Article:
I Wish I Had Remembered
When she was crying over her sudden loss, I hesitated to ask her questions about how it happened. I forgot she still needed to talk about all that. I forgot that hearing her feelings was important but that she also had to tell the whole story.
When their child died, I tried to encourage them by reminding them that they had other children, and by suggesting that they could have another child. I forgot that this one can never be replaced.
When he lost his job, I tried to cheer him up by pointing out all the possibilities that lay ahead of him. I forgot that he wasn’t ready to think of them yet. I forgot to give him time to deal with the blow he had been dealt. I forgot to stand beside him in love and supporting care as he grieved and coped with a painful loss.
When he got that big promotion at work, I forgot to enter honestly into his joy. Instead, I teased him and downplayed it, as if it were not that big a deal. I forgot that by doing that I was throwing water on his enthusiasm.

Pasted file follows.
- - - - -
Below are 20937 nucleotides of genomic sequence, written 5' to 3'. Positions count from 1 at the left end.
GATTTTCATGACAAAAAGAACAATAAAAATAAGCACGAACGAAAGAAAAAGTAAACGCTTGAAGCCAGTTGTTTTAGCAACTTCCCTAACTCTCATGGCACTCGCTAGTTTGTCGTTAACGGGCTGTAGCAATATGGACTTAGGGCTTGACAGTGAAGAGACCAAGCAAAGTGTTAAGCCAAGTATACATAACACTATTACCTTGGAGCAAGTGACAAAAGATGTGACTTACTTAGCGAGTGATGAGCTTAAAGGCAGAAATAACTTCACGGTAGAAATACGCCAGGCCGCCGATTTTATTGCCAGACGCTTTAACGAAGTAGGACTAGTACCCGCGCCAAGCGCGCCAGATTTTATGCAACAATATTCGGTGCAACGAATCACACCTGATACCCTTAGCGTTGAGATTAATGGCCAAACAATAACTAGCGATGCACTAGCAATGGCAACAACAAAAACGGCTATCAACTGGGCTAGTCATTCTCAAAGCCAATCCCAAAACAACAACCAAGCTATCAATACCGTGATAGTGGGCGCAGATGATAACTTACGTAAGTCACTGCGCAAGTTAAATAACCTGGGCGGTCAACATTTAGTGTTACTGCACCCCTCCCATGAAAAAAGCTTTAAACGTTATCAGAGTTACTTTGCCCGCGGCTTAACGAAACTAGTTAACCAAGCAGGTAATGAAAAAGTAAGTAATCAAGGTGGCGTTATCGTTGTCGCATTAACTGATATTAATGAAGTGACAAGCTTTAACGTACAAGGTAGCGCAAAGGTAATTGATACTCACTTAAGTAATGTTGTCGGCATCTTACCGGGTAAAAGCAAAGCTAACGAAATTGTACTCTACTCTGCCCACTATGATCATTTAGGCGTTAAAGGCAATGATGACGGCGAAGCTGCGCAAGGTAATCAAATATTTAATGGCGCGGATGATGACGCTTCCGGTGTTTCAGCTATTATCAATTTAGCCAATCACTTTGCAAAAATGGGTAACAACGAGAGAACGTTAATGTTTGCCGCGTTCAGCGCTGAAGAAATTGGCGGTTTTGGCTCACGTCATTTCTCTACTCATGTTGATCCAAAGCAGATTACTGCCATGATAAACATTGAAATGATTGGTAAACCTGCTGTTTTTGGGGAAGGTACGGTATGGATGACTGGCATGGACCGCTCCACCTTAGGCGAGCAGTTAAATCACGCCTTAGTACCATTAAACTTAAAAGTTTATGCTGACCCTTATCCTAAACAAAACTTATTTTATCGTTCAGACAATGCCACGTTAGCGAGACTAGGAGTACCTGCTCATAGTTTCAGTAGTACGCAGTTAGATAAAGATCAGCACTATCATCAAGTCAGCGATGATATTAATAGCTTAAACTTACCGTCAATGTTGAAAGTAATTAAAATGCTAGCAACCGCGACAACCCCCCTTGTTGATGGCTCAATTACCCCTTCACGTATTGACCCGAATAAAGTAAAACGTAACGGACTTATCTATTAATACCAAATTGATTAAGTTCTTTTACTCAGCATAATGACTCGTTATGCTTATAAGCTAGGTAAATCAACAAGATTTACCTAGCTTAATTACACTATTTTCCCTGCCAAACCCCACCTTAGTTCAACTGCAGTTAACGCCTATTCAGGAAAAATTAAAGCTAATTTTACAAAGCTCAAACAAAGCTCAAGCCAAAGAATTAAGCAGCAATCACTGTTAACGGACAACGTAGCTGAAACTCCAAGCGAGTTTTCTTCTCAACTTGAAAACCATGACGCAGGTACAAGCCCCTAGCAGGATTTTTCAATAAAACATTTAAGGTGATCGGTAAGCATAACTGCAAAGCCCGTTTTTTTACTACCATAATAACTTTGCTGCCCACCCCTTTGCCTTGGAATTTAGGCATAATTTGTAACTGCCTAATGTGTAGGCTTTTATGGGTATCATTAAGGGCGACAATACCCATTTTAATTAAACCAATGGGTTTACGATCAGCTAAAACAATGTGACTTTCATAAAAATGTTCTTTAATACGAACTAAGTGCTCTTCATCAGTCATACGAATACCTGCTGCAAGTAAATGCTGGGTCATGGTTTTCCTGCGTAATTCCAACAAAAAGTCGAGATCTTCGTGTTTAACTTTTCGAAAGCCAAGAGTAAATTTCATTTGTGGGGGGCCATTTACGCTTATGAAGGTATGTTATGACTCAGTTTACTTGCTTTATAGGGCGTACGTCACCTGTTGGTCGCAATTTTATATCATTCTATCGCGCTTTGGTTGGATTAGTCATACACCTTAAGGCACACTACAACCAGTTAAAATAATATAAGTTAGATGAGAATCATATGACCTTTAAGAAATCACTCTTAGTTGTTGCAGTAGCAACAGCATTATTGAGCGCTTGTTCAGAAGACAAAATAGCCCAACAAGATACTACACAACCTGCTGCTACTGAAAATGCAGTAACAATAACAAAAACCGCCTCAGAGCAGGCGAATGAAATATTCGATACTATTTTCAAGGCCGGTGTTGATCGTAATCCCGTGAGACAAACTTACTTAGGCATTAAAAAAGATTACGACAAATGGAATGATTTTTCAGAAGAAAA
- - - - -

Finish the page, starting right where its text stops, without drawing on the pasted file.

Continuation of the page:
When she told me about her sadness when her cat died, I tried to empathize with her by telling her about a cat that I lost once. I forgot that right now she didn’t care about my cat. I forgot that she needed my sympathy about HER loss— not trying to listen to someone else’s story.
When he told me about what a hard day he had been through, I thought I was sympathizing with him by telling how hard mine had been, too. I forgot that my woes did not help him deal with his own. I forgot to ‘leave my story at the door.’
I forgot to remember the things I’ve learned to do better. I forgot to remember that the right things to say and the right things to do don’t happen automatically. I have to remember to think consciously of my words and actions. I need to remember that there are hurting people all around me, whom I can help and comfort by my caring acts and my attention. I have to remember to be thoughtfully consistent in my desire to offer care and kindness.
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